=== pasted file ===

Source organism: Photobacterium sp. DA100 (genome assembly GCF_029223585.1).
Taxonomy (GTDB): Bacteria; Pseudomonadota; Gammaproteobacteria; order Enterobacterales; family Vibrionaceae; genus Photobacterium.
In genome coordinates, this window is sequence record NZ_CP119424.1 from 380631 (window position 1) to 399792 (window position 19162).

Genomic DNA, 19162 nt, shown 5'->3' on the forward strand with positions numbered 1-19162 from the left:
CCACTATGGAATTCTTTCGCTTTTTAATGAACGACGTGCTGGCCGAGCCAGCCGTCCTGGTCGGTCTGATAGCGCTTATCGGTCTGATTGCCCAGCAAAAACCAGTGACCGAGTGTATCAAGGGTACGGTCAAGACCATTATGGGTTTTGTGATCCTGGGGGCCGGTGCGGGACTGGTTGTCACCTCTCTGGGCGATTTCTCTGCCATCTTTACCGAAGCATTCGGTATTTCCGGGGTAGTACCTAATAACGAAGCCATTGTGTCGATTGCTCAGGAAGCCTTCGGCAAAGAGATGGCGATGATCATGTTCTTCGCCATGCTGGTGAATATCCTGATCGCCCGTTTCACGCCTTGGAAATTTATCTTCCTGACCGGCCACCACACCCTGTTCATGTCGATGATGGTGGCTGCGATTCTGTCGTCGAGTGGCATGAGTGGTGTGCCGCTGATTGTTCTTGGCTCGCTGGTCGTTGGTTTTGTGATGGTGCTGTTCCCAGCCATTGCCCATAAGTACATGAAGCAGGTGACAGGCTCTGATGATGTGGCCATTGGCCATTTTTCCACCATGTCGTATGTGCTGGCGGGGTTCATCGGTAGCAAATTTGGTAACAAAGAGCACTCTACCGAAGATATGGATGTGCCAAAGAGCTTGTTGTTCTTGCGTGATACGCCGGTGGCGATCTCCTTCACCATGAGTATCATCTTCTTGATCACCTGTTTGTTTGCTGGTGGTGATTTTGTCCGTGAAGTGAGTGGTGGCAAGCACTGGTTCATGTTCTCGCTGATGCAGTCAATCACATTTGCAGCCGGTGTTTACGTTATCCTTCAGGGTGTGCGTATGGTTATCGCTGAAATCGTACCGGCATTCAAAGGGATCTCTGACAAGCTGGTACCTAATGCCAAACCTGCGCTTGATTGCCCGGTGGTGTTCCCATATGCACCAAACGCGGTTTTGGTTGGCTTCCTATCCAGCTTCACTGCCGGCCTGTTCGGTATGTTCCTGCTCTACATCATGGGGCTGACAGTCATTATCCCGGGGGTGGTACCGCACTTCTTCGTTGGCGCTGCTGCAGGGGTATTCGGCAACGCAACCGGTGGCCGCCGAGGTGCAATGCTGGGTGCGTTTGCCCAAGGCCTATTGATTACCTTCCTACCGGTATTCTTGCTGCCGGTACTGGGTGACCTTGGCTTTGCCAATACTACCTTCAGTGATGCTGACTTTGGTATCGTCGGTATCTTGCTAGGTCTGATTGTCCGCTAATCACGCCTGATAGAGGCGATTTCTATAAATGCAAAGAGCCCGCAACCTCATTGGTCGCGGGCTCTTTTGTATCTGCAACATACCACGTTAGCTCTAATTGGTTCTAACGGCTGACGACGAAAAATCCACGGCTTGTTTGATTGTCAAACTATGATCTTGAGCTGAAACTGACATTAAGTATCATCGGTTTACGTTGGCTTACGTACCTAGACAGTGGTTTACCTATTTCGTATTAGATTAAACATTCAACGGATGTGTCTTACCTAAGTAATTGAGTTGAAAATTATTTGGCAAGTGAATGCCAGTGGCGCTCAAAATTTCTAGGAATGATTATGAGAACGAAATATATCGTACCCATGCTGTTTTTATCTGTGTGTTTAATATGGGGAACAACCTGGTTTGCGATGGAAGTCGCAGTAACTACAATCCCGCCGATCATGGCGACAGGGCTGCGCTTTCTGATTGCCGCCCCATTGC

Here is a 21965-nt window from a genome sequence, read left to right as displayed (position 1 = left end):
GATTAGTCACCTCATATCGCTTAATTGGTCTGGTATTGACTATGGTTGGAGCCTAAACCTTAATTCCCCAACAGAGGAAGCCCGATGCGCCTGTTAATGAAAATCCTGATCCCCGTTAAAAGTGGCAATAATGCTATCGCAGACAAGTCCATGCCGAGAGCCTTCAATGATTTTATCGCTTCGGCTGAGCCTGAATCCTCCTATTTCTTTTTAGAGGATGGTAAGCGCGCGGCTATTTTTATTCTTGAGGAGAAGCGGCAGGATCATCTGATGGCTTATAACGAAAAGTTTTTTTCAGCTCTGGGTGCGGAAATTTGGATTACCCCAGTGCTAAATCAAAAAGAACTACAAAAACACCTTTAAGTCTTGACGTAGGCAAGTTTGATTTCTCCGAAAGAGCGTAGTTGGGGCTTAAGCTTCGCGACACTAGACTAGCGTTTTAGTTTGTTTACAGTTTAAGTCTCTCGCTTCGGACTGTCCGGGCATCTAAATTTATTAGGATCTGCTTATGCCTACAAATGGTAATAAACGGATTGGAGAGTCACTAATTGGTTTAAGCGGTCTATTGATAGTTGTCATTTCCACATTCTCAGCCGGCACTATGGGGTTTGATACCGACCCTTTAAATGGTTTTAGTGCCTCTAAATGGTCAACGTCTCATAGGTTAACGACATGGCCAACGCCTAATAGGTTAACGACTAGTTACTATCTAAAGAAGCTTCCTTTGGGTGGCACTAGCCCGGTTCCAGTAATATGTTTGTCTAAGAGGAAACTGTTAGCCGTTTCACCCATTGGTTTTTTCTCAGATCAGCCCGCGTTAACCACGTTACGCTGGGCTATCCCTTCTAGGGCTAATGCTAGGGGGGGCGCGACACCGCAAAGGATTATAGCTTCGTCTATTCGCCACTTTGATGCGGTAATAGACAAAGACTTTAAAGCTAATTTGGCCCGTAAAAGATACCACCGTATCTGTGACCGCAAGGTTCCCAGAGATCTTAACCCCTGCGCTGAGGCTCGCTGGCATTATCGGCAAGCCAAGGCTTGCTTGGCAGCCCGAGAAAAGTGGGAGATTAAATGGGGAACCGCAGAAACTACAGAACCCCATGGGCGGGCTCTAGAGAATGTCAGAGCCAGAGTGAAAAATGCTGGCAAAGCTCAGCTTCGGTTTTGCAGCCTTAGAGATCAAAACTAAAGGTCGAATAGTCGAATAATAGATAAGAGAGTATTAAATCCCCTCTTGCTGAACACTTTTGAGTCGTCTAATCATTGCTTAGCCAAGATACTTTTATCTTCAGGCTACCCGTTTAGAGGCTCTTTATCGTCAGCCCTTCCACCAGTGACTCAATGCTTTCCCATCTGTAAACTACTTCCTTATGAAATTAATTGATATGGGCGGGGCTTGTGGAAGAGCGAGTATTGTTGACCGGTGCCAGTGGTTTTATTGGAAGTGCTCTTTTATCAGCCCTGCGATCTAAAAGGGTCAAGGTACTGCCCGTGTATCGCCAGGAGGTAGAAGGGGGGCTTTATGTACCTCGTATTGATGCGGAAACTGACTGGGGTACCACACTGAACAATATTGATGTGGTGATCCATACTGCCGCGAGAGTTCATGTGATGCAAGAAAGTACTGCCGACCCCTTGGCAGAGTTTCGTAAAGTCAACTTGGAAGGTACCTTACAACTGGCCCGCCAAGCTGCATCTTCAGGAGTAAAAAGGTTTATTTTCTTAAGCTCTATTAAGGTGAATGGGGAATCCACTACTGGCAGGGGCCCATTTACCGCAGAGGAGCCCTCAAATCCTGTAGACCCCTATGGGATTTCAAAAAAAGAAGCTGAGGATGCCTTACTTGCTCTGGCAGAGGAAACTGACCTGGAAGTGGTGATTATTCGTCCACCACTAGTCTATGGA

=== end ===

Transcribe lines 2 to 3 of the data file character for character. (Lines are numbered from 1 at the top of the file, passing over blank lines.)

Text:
Taxonomy (GTDB): Bacteria; Pseudomonadota; Gammaproteobacteria; order Enterobacterales; family Vibrionaceae; genus Photobacterium.
In genome coordinates, this window is sequence record NZ_CP119424.1 from 380631 (window position 1) to 399792 (window position 19162).